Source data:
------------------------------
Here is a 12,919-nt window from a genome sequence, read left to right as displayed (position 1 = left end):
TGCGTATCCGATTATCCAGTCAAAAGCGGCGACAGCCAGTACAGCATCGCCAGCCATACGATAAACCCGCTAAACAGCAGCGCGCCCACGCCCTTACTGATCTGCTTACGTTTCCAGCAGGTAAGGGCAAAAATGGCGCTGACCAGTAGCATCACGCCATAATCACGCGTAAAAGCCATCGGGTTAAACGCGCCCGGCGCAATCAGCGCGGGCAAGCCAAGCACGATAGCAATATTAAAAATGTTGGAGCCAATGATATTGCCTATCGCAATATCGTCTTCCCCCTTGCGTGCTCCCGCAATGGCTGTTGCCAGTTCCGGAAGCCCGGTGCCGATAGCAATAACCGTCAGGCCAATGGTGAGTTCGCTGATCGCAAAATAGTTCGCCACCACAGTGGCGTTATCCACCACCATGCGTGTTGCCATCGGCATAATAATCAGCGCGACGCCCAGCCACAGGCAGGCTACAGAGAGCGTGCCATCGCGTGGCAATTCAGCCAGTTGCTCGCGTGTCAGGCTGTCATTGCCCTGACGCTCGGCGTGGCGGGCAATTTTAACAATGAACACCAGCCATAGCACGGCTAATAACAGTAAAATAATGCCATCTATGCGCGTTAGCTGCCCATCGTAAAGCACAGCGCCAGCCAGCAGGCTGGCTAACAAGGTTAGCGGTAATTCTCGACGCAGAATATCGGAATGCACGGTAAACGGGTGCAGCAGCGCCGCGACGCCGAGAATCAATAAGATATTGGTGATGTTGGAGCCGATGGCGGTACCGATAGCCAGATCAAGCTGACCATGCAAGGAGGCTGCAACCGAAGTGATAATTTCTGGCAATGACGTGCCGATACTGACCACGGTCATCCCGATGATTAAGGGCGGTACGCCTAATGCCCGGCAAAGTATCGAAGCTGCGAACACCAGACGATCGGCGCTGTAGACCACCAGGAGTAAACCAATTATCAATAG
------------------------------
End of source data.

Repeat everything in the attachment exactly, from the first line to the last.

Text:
Here is a 12,919-nt window from a genome sequence, read left to right as displayed (position 1 = left end):
TGCGTATCCGATTATCCAGTCAAAAGCGGCGACAGCCAGTACAGCATCGCCAGCCATACGATAAACCCGCTAAACAGCAGCGCGCCCACGCCCTTACTGATCTGCTTACGTTTCCAGCAGGTAAGGGCAAAAATGGCGCTGACCAGTAGCATCACGCCATAATCACGCGTAAAAGCCATCGGGTTAAACGCGCCCGGCGCAATCAGCGCGGGCAAGCCAAGCACGATAGCAATATTAAAAATGTTGGAGCCAATGATATTGCCTATCGCAATATCGTCTTCCCCCTTGCGTGCTCCCGCAATGGCTGTTGCCAGTTCCGGAAGCCCGGTGCCGATAGCAATAACCGTCAGGCCAATGGTGAGTTCGCTGATCGCAAAATAGTTCGCCACCACAGTGGCGTTATCCACCACCATGCGTGTTGCCATCGGCATAATAATCAGCGCGACGCCCAGCCACAGGCAGGCTACAGAGAGCGTGCCATCGCGTGGCAATTCAGCCAGTTGCTCGCGTGTCAGGCTGTCATTGCCCTGACGCTCGGCGTGGCGGGCAATTTTAACAATGAACACCAGCCATAGCACGGCTAATAACAGTAAAATAATGCCATCTATGCGCGTTAGCTGCCCATCGTAAAGCACAGCGCCAGCCAGCAGGCTGGCTAACAAGGTTAGCGGTAATTCTCGACGCAGAATATCGGAATGCACGGTAAACGGGTGCAGCAGCGCCGCGACGCCGAGAATCAATAAGATATTGGTGATGTTGGAGCCGATGGCGGTACCGATAGCCAGATCAAGCTGACCATGCAAGGAGGCTGCAACCGAAGTGATAATTTCTGGCAATGACGTGCCGATACTGACCACGGTCATCCCGATGATTAAGGGCGGTACGCCTAATGCCCGGCAAAGTATCGAAGCTGCGAACACCAGACGATCGGCGCTGTAGACCACCAGGAGTAAACCAATTATCAATAG